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The move to 10G PON from GPON and other PON


A passive optical network (PON) is a fiber-optic telecommunications technology for delivering broadband network access to end-customers. Its architecture implements a point-to-multipoint topology, in which a single optical fiber serves multiple endpoints by using unpowered (passive) fiber optic splitters to divide the fiber bandwidth between multiple access points. Passive optical networks are often referred to as the "last mile" between an Internet service provider (ISP) and its customers.

GPON stands for Gigabit Passive Optical Networks. GPON is a point-to-multi point access mechanism. Its main characteristic is the use of passive splitters in the fibre distribution network, enabling one single feeding fibre from the provider’s central office to serve multiple homes and small businesses.

I first wrote about the GPON standard 12 years back, in 2007. Since then it has evolved and has different flavours.


So while we are still using GPON heavily today, there is already a case being made by vendors like Huawei about why operators need to start investing in 10G PON. This video from Huawei is making case for GPON by showing 10 scenarios where it's needed.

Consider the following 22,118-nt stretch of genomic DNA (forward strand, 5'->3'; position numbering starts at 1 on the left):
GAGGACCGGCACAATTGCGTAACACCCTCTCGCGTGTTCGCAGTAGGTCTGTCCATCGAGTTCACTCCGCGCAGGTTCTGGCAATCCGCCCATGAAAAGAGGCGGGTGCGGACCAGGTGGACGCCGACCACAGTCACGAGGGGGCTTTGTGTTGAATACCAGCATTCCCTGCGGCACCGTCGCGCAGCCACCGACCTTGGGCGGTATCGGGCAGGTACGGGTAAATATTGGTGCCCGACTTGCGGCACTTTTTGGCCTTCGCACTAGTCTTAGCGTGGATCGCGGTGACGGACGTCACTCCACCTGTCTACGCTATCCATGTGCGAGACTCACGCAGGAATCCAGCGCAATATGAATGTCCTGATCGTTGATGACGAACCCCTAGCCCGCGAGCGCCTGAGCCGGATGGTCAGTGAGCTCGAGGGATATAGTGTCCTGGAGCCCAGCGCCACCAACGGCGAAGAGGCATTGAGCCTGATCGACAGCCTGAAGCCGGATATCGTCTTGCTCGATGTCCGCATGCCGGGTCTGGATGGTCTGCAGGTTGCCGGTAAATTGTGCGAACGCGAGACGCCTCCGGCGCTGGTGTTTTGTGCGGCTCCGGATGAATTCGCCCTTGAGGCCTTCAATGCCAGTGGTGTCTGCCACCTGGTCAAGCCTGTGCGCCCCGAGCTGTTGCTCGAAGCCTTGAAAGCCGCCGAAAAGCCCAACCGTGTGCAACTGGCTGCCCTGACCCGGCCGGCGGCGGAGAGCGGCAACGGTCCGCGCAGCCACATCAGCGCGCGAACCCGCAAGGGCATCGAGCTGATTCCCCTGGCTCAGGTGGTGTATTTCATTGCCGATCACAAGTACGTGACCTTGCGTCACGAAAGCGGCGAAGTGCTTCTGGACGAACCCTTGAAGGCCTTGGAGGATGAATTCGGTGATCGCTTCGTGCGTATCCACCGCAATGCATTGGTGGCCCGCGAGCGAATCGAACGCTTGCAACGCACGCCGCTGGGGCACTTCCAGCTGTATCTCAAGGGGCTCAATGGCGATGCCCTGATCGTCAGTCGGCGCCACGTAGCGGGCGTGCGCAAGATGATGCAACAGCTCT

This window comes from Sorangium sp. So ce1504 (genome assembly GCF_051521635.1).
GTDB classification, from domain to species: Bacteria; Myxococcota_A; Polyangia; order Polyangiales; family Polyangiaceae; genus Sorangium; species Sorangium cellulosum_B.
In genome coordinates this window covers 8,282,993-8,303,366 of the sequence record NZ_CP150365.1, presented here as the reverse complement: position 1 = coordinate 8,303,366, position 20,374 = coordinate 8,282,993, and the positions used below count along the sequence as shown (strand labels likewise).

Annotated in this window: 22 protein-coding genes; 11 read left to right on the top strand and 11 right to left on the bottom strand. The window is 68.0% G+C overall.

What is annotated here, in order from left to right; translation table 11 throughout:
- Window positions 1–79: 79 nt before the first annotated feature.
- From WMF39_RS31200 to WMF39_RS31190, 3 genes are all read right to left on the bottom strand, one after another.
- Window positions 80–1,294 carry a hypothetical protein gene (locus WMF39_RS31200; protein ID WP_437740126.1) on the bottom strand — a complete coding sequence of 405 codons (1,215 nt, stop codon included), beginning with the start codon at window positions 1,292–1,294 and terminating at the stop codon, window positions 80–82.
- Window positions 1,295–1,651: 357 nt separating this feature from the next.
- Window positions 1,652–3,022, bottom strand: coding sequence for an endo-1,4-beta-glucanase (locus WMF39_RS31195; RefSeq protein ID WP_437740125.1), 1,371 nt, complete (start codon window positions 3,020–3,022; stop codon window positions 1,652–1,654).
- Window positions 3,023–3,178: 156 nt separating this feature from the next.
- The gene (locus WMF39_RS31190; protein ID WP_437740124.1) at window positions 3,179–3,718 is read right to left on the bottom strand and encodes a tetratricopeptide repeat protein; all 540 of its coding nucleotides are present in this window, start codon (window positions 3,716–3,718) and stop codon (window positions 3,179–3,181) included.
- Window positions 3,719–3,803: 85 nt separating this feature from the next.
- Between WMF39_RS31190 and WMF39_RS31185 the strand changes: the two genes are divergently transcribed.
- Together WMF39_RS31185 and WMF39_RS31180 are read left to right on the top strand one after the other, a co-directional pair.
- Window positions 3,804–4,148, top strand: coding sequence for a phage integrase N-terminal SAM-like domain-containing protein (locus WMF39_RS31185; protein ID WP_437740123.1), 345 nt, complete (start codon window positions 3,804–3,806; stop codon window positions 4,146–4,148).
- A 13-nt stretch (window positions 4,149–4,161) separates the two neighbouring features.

IHS Markit Technology hosted a webinar with Huawei on this very topic.


This slide above makes a case for when 10G PON is needed. Based on the calculations (with caveats of course), if a SP is looking to offer anything above 200 Mbps consistently at home (Fixed Wireless Access) then 10G PON would be required.

Nielsen's Law of Internet Bandwidth is also quoted a few times in the webinar which is another motivator for MNOs to start planning their move to 10G PON. You can read about different Tech Laws for our Industry on 3G4G Blog here.

Anyway, the IHS Markit Webinar is embedded below:



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